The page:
A quantum cryptography network could detect earthquakes

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According to an estimate by the American Geological Survey (USGS), 500,000 earthquakes occur worldwide each year. Most are too weak to be felt. However, some of them, such as the earthquake off the coast of Japan in 2011, could cause large buildings to collapse, cutting off access to electricity, water and communications. They can also cause devastating landslides. Seismic detection is a crucial issue. In addition, a Chinese team recently demonstrated that a quantum communications network would be sensitive enough to detect small vibrations, warning signs of potential earthquakes. This discovery thus suggests a possible further use of a secure future quantum network.

In the age of ultra-connectivity, communication security is crucial. Quantum technologies provide a revolutionary solution for secure communication needs. A quantum communication network is thus dependent on quantum key distribution (QKD). It is a set of protocols for distributing an encryption key between two remote interlocutors, while ensuring transmission security thanks to the laws of quantum physics and information theory.

Specifically, the network consists of local quantum communication nodes between two users. These connection points generate photons that are used to transport information. The quantum properties of these light particles allow them to travel long distances through an optical fiber between local nodes. Quantum key distribution therefore uses lasers to transmit keys and data. The quantum properties of photons in laser beams are binary coded (with 1s and 0s). While a third party can intercept the beam, by being observed, the quantum properties change, making the keys useless to an attacker.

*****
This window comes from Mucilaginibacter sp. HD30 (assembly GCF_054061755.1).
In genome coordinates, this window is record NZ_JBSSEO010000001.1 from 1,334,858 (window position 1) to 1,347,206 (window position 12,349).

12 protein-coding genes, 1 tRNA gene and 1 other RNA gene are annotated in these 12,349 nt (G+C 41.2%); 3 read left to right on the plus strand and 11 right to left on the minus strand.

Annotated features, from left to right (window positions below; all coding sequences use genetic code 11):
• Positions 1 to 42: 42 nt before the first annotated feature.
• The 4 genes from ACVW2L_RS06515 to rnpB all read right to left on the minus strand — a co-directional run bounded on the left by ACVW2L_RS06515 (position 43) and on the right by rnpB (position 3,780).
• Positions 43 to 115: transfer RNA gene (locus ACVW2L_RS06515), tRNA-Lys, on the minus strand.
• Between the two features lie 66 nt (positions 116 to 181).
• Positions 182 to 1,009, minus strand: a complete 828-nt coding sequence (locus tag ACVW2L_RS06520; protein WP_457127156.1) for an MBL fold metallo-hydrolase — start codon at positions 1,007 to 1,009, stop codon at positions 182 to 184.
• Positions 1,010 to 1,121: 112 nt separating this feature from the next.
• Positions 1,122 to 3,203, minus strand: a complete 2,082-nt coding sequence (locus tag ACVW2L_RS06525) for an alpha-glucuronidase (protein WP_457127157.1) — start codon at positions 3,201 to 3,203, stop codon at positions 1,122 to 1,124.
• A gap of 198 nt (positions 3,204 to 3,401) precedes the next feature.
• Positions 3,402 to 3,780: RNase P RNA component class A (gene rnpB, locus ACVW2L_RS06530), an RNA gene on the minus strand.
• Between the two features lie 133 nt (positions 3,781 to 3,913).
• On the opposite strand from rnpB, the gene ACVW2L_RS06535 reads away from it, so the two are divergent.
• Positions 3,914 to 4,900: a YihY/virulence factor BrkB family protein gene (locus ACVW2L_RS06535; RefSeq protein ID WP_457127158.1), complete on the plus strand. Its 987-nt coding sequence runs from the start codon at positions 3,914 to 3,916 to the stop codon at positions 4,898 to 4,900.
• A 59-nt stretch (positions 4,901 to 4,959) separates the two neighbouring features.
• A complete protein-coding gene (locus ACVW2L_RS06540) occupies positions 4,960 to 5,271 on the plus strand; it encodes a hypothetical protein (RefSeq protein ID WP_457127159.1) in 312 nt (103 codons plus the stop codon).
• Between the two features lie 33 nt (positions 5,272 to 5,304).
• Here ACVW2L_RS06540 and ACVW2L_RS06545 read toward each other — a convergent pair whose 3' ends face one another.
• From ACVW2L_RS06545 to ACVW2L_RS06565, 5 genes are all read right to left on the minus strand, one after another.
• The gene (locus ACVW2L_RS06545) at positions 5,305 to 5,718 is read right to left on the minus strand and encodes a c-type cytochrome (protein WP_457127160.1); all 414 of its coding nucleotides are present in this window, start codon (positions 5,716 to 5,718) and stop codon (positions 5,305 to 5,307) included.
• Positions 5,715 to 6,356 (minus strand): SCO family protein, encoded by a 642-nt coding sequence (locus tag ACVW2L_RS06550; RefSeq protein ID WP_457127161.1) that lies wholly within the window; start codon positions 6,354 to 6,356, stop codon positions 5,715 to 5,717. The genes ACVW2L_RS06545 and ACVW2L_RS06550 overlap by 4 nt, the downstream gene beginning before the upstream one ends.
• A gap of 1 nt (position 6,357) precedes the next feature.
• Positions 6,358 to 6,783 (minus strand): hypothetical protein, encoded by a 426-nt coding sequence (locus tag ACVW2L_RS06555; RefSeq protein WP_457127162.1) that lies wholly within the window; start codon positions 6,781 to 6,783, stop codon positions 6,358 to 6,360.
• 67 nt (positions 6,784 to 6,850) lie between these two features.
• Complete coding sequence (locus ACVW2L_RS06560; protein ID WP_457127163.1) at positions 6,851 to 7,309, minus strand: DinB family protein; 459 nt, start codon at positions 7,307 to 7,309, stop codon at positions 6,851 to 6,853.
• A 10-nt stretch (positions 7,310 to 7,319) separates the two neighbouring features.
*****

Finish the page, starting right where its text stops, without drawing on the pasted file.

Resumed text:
Recently, a Chinese research team led by Jian-Wei Pan of the University of Science and Technology of China attempted to reduce the number of nodes needed to perform information between two interlocutors without losing data. In addition, the researchers demonstrated that this ultra-sensitivity could be used to detect changes in the environment around the fiber, such as otherwise imperceptible vibrations. This property makes it potentially useful for detecting earthquakes and landslides. Their results were published in the journal Physical review letters.

A double-field quantum network

The research team focused on two-field quantum key distribution (TF-QKD), a common fiber protocol for secure long-distance encryption using photonic interference. It promises ultra-long secure key distribution by reducing the number of trusted nodes in the long-distance quantum network. Significant efforts have been made to implement TF-QKD.

Specifically, a TF-QKD experiment consists of two optical configurations, called A and B, at opposite ends of an optical fiber. Each configuration generates a random string of bits (0s and 1s) and sends it as an optical signal down the fiber to an intermediate node called C. At node C, the two signals (photonic interference) interfere, and the resulting optical signals are then forwarded to A and B, which uses the interference results to generate a shared key.